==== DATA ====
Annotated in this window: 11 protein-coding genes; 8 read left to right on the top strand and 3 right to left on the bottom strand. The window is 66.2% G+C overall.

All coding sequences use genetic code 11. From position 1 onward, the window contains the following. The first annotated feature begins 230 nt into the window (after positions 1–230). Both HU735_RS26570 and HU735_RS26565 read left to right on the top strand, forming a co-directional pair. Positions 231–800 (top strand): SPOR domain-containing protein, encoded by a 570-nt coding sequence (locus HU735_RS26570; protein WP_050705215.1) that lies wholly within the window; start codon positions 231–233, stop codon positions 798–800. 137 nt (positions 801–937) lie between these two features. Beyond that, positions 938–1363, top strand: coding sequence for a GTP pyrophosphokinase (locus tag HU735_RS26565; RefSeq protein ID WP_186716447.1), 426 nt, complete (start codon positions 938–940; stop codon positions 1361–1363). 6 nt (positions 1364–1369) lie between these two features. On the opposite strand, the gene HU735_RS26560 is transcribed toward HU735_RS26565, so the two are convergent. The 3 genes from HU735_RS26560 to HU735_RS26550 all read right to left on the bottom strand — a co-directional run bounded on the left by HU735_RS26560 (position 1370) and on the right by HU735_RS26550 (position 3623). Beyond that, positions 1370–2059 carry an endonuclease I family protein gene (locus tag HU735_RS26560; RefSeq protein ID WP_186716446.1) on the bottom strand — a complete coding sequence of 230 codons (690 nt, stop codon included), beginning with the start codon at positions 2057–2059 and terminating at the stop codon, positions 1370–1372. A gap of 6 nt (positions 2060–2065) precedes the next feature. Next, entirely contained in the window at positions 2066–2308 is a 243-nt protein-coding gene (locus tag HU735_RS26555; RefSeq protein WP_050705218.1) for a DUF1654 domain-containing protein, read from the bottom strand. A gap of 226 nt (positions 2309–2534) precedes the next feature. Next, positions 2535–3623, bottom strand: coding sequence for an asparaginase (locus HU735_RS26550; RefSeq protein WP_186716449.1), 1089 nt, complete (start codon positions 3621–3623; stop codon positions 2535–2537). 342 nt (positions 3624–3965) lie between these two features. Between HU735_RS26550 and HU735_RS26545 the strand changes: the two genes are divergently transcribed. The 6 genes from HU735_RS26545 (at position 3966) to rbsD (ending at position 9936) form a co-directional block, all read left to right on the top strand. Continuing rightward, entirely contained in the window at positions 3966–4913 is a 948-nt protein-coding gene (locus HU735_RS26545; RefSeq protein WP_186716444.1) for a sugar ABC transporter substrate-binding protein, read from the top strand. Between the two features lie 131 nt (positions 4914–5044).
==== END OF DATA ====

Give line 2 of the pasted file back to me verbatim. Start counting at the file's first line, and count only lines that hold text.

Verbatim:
All coding sequences use genetic code 11. From position 1 onward, the window contains the following. The first annotated feature begins 230 nt into the window (after positions 1–230). Both HU735_RS26570 and HU735_RS26565 read left to right on the top strand, forming a co-directional pair. Positions 231–800 (top strand): SPOR domain-containing protein, encoded by a 570-nt coding sequence (locus HU735_RS26570; protein WP_050705215.1) that lies wholly within the window; start codon positions 231–233, stop codon positions 798–800. 137 nt (positions 801–937) lie between these two features. Beyond that, positions 938–1363, top strand: coding sequence for a GTP pyrophosphokinase (locus tag HU735_RS26565; RefSeq protein ID WP_186716447.1), 426 nt, complete (start codon positions 938–940; stop codon positions 1361–1363). 6 nt (positions 1364–1369) lie between these two features. On the opposite strand, the gene HU735_RS26560 is transcribed toward HU735_RS26565, so the two are convergent. The 3 genes from HU735_RS26560 to HU735_RS26550 all read right to left on the bottom strand — a co-directional run bounded on the left by HU735_RS26560 (position 1370) and on the right by HU735_RS26550 (position 3623). Beyond that, positions 1370–2059 carry an endonuclease I family protein gene (locus tag HU735_RS26560; RefSeq protein ID WP_186716446.1) on the bottom strand — a complete coding sequence of 230 codons (690 nt, stop codon included), beginning with the start codon at positions 2057–2059 and terminating at the stop codon, positions 1370–1372. A gap of 6 nt (positions 2060–2065) precedes the next feature. Next, entirely contained in the window at positions 2066–2308 is a 243-nt protein-coding gene (locus tag HU735_RS26555; RefSeq protein WP_050705218.1) for a DUF1654 domain-containing protein, read from the bottom strand. A gap of 226 nt (positions 2309–2534) precedes the next feature. Next, positions 2535–3623, bottom strand: coding sequence for an asparaginase (locus HU735_RS26550; RefSeq protein WP_186716449.1), 1089 nt, complete (start codon positions 3621–3623; stop codon positions 2535–2537). 342 nt (positions 3624–3965) lie between these two features. Between HU735_RS26550 and HU735_RS26545 the strand changes: the two genes are divergently transcribed. The 6 genes from HU735_RS26545 (at position 3966) to rbsD (ending at position 9936) form a co-directional block, all read left to right on the top strand. Continuing rightward, entirely contained in the window at positions 3966–4913 is a 948-nt protein-coding gene (locus HU735_RS26545; RefSeq protein WP_186716444.1) for a sugar ABC transporter substrate-binding protein, read from the top strand. Between the two features lie 131 nt (positions 4914–5044).